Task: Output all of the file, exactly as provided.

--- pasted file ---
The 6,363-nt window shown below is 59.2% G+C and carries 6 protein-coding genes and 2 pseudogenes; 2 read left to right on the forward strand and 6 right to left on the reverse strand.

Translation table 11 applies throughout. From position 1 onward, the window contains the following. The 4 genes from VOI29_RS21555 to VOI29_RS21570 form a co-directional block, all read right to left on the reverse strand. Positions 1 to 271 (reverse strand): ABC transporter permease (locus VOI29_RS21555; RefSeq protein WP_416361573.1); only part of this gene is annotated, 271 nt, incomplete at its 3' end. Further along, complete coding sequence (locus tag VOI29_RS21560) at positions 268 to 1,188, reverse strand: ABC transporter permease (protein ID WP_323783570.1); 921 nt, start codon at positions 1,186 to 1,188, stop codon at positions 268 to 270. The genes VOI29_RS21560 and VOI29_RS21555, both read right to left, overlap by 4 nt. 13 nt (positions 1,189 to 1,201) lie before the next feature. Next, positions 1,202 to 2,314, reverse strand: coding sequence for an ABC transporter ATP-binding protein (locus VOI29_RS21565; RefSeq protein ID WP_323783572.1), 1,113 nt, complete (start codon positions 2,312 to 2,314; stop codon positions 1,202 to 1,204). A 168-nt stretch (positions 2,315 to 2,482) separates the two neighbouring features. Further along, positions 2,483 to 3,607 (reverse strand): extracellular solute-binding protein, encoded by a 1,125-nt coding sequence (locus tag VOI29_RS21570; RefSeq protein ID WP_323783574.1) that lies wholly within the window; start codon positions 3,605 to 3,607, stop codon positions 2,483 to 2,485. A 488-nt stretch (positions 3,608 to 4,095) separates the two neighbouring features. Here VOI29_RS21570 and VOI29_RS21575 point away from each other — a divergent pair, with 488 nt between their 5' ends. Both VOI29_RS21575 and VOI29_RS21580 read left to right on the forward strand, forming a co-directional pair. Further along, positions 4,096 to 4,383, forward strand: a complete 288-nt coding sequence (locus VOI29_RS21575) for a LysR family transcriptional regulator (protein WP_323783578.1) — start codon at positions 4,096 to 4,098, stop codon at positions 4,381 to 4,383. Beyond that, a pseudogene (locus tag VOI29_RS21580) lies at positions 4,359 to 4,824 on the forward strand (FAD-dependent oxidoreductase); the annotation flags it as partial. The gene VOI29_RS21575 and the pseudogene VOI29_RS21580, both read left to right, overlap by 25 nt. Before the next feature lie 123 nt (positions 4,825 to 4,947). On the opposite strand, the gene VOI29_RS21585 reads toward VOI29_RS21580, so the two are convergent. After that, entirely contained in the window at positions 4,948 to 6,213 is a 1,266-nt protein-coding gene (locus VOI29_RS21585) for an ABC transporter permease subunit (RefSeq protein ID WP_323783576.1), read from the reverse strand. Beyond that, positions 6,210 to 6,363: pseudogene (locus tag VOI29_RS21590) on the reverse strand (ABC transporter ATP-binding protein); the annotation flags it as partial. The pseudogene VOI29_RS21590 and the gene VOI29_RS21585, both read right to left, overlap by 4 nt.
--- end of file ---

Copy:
The 6,363-nt window shown below is 59.2% G+C and carries 6 protein-coding genes and 2 pseudogenes; 2 read left to right on the forward strand and 6 right to left on the reverse strand.

Translation table 11 applies throughout. From position 1 onward, the window contains the following. The 4 genes from VOI29_RS21555 to VOI29_RS21570 form a co-directional block, all read right to left on the reverse strand. Positions 1 to 271 (reverse strand): ABC transporter permease (locus VOI29_RS21555; RefSeq protein WP_416361573.1); only part of this gene is annotated, 271 nt, incomplete at its 3' end. Further along, complete coding sequence (locus tag VOI29_RS21560) at positions 268 to 1,188, reverse strand: ABC transporter permease (protein ID WP_323783570.1); 921 nt, start codon at positions 1,186 to 1,188, stop codon at positions 268 to 270. The genes VOI29_RS21560 and VOI29_RS21555, both read right to left, overlap by 4 nt. 13 nt (positions 1,189 to 1,201) lie before the next feature. Next, positions 1,202 to 2,314, reverse strand: coding sequence for an ABC transporter ATP-binding protein (locus VOI29_RS21565; RefSeq protein ID WP_323783572.1), 1,113 nt, complete (start codon positions 2,312 to 2,314; stop codon positions 1,202 to 1,204). A 168-nt stretch (positions 2,315 to 2,482) separates the two neighbouring features. Further along, positions 2,483 to 3,607 (reverse strand): extracellular solute-binding protein, encoded by a 1,125-nt coding sequence (locus tag VOI29_RS21570; RefSeq protein ID WP_323783574.1) that lies wholly within the window; start codon positions 3,605 to 3,607, stop codon positions 2,483 to 2,485. A 488-nt stretch (positions 3,608 to 4,095) separates the two neighbouring features. Here VOI29_RS21570 and VOI29_RS21575 point away from each other — a divergent pair, with 488 nt between their 5' ends. Both VOI29_RS21575 and VOI29_RS21580 read left to right on the forward strand, forming a co-directional pair. Further along, positions 4,096 to 4,383, forward strand: a complete 288-nt coding sequence (locus VOI29_RS21575) for a LysR family transcriptional regulator (protein WP_323783578.1) — start codon at positions 4,096 to 4,098, stop codon at positions 4,381 to 4,383. Beyond that, a pseudogene (locus tag VOI29_RS21580) lies at positions 4,359 to 4,824 on the forward strand (FAD-dependent oxidoreductase); the annotation flags it as partial. The gene VOI29_RS21575 and the pseudogene VOI29_RS21580, both read left to right, overlap by 25 nt. Before the next feature lie 123 nt (positions 4,825 to 4,947). On the opposite strand, the gene VOI29_RS21585 reads toward VOI29_RS21580, so the two are convergent. After that, entirely contained in the window at positions 4,948 to 6,213 is a 1,266-nt protein-coding gene (locus VOI29_RS21585) for an ABC transporter permease subunit (RefSeq protein ID WP_323783576.1), read from the reverse strand. Beyond that, positions 6,210 to 6,363: pseudogene (locus tag VOI29_RS21590) on the reverse strand (ABC transporter ATP-binding protein); the annotation flags it as partial. The pseudogene VOI29_RS21590 and the gene VOI29_RS21585, both read right to left, overlap by 4 nt.